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Indian Official Says Pakistan's ISI Trained, Supported Mumbai Attackers

After a wave of coordinated terrorist attacks turned parts of Mumbai's financial district into a combat zone, officials in New Delhi, India, and Islamabad, Pakistan, grapple with the political and diplomatic fallout of India's deadliest terror attack in 15 years.

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By Emily Wax and Rama Lakshmi
Washington Post Foreign Service
Saturday, December 6, 2008

MUMBAI, Dec. 5 -- A week after the terrorist attacks in Mumbai, Indian officials on Friday stepped up their efforts to draw a connection between the violence and Pakistani government agencies.

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In New Delhi, a high-level source in the Indian government, speaking on the condition of anonymity, said India has "clear and incontrovertible proof" that an Islamist militant group based in Pakistan, Lashkar-i-Taiba, planned the attacks and that the group's leaders were trained and supported by Pakistan's powerful Inter-Services Intelligence agency, or ISI.

"We have the names of the handlers. And we know that there is a close relationship between the Lashkar and the ISI," the source said.

U.S. intelligence officials, however, were more cautious in their interpretation of the evidence. Although U.S. analysts acknowledged historical ties between Lashkar and ISI, as well as more recent contacts between militants and Pakistani intelligence officers, they said they were not convinced that Pakistan supported the attacks in any significant way.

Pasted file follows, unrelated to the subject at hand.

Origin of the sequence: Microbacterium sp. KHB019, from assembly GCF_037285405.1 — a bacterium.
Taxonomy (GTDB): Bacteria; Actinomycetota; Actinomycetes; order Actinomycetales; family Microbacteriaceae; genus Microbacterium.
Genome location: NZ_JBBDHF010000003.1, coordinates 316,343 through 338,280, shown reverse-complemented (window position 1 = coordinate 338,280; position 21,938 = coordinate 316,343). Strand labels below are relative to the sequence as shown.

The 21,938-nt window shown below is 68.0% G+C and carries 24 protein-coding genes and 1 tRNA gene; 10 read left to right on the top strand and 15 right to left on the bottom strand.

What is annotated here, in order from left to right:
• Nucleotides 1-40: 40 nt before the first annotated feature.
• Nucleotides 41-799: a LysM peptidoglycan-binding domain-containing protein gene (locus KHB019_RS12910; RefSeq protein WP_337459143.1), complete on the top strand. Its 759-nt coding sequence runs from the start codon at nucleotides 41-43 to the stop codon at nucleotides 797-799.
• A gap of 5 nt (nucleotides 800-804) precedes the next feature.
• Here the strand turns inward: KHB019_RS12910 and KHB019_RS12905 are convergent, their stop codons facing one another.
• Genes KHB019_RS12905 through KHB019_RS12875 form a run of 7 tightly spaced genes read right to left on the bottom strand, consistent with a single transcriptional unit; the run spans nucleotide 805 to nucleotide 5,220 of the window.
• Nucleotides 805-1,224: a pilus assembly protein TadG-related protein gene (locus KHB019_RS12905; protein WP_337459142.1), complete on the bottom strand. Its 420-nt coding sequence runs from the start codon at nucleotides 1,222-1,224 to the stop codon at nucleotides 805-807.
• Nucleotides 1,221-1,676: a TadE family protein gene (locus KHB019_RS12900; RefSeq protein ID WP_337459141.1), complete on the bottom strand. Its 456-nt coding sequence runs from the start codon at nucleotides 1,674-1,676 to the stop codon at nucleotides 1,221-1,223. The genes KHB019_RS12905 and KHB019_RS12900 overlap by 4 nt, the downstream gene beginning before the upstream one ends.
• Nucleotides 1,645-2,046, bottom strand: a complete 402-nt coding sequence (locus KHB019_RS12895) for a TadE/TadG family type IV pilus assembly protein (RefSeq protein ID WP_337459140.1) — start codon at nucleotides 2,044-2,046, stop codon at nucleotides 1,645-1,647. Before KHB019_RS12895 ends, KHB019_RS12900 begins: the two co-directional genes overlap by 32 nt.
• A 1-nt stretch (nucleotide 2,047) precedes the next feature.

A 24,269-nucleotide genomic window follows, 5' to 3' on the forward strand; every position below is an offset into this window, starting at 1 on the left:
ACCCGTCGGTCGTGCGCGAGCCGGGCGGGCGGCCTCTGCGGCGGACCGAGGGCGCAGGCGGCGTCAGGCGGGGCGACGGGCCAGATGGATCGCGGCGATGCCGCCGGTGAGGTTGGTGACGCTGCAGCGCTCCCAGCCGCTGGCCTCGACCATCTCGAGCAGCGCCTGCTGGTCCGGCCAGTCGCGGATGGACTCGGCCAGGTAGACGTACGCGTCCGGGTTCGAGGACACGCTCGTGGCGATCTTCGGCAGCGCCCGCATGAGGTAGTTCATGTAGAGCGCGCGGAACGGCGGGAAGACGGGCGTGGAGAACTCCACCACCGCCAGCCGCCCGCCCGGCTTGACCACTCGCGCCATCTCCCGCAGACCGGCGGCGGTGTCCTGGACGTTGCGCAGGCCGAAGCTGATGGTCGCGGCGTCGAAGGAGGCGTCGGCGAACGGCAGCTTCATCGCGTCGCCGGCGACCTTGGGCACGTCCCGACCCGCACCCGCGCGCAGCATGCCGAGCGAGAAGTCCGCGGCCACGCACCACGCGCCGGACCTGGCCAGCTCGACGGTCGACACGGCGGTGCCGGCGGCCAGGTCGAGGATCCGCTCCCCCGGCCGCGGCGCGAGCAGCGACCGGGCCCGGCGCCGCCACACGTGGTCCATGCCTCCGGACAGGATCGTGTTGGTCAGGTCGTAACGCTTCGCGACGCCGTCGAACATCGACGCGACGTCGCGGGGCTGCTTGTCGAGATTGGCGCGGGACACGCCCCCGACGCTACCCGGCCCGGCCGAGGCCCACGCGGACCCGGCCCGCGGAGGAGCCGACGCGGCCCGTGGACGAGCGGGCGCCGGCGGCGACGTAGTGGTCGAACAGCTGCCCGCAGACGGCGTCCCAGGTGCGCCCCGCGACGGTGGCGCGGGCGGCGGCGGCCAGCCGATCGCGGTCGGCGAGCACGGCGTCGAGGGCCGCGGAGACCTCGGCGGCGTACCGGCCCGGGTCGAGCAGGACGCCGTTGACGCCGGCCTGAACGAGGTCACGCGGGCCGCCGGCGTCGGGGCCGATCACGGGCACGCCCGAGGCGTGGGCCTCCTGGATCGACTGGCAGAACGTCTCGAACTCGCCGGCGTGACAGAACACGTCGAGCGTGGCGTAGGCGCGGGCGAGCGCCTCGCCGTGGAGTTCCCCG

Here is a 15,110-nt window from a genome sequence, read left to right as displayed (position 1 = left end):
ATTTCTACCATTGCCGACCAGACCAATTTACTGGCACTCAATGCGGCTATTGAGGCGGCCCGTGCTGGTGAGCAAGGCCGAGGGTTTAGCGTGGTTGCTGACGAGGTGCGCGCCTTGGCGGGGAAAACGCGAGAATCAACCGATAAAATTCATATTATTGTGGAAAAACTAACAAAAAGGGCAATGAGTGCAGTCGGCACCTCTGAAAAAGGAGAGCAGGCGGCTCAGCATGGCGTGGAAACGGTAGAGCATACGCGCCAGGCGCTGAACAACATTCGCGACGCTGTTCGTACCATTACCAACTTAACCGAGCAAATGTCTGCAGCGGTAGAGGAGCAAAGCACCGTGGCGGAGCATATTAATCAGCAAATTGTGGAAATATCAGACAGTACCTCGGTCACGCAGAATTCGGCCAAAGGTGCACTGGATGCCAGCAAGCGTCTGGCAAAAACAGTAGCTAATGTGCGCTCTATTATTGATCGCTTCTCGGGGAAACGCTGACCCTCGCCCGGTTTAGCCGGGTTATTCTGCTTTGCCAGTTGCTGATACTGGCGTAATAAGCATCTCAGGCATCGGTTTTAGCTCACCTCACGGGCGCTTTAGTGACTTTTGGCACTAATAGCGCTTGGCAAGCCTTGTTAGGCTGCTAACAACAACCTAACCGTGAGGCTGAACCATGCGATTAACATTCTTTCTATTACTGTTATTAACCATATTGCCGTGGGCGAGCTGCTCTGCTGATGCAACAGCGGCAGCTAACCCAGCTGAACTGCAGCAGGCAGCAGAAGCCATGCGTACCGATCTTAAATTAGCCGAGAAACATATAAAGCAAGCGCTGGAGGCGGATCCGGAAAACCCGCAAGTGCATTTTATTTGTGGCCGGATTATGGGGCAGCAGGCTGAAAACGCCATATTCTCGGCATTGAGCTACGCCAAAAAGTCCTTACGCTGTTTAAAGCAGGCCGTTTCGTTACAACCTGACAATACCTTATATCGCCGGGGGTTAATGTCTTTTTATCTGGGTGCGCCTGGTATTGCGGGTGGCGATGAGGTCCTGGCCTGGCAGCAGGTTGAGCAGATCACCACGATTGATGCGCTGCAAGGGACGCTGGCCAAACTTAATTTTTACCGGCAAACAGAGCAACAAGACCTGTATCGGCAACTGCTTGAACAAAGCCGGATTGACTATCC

"Even if there were contacts between ISI and Lashkar-i-Taiba, it's not the same as saying there was ISI support," said a U.S. counterterrorism official, speaking on the condition of anonymity. The official would not dismiss the possibility that further evidence would reveal active ISI involvement but said: "The evidence we've seen so far does not get you there."

Indian and U.S. investigators have identified Yusuf Muzammil, a Lashkar-i-Taiba leader, as the mastermind behind the attacks, and U.S. Secretary of State Condoleezza Rice has urged Pakistan to hand him and other suspects over. Pakistan denies any involvement in the attacks and has called on India to divulge its evidence.

The attacks, which left more than 170 people dead and more than 230 wounded, came as India and Pakistan appeared to be making headway in peace talks. But relations between the two nuclear-armed countries have plummeted to their lowest point since 2001, when a bombing in India's Parliament -- also allegedly carried out by Lashkar-- brought the two countries to the brink of war.

Indian newspapers reported this week that ISI helped train the gunmen. But in comments to reporters Friday, newly appointed Home Minister Palaniappan Chidambaram did not specifically mention the agency or Pakistan. "There is ample evidence to show the source of the attacks were clearly linked to organizations which have in the past been identified as behind terrorist attacks in India," Chidambaram said.